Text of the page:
The Reason Why Chevrolet Discontinued The Impala

In the history of American cars, there are few models as recognizable as the Chevrolet Impala. It was the chariot for not only police officers and NASCAR drivers, but for rappers like Ice Cube and custom car fabricators. "Iconic" would be an understatement. 

Aside from two brief attempts at retirement in the mid-1980s and late 1990s, the Impala was a staple in Chevy's lineup starting all the way back in 1958 (via MotorTrend). During its long tenure, the Impala went through multiple transformations. In the 1960s, it was a stylish yacht that showed off the best that Chevy had to offer, especially if it was an Impala SS equipped with a 409-cubic-inch V8. Impalas in the 1970s languished in mundanity much like every other American car in the "Malaise Era." The mean-looking Impala SS of the 1990s was intended for the drag strip. The final iteration of the Impala was a competent, if slightly boring, midsize sedan.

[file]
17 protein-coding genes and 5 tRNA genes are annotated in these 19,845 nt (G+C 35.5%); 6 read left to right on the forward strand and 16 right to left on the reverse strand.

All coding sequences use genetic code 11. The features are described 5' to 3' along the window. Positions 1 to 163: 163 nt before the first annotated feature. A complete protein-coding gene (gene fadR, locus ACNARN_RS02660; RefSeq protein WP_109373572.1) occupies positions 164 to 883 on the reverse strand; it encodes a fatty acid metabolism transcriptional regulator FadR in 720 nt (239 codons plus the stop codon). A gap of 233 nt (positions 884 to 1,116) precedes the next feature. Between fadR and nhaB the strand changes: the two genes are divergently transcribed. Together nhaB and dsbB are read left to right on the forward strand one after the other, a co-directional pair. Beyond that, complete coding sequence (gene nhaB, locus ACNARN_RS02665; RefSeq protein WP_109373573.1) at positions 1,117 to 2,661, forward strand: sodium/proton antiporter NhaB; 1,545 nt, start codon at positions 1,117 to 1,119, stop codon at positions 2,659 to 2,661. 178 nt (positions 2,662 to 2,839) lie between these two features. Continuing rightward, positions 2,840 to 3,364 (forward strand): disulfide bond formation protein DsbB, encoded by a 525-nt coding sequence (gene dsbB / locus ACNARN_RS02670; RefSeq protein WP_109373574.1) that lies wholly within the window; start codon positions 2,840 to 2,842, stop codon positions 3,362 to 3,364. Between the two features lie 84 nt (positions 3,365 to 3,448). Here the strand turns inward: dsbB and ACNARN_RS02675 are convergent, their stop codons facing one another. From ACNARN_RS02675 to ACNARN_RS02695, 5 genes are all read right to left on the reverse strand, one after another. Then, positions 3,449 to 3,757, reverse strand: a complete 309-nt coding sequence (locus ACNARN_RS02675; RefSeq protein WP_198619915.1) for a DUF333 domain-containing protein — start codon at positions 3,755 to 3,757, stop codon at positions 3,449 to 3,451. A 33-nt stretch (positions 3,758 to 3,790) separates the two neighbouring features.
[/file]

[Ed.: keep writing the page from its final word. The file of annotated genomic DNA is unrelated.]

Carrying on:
Overall, the Chevy Impala lasted 10 generations before it was discontinued for the third and final time in 2020. 

Third time's the charm

The Impala's demise could be attributed to the rapidly transforming automotive landscape of the past decade, General Motors' new commitment to electric cars, and good old-fashioned corporate hatchet work. 

In 2018, General Motors put out a press release stating that it was "accelerating transformation" by not only focusing on the future of electric cars but also by designating multiple production plants in the United States and Canada "unallocated" in 2019. Among those plants getting the boot was the Detroit-Hamtramck Assembly where the Impala was made. But the Impala likely wouldn't have stuck around too much longer, even if GM decided to keep the assembly line running. It was already discontinued twice before. 

Among most American manufacturers, sedans are essentially a relic of the past. Ford axed most of its cars and hatchbacks back in 2018, and Stellantis, the parent company of Dodge and Chrysler, just sent the Chrysler 300 and both the Dodge Challenger and Charger to their demise this year. Chevy also decided to kill the Cruze, Sonic, and Volt in a similar time frame. And with the order set in stone, autoworkers finished the last Impala on February 27th, 2020, putting the final nail in the Impala's coffin.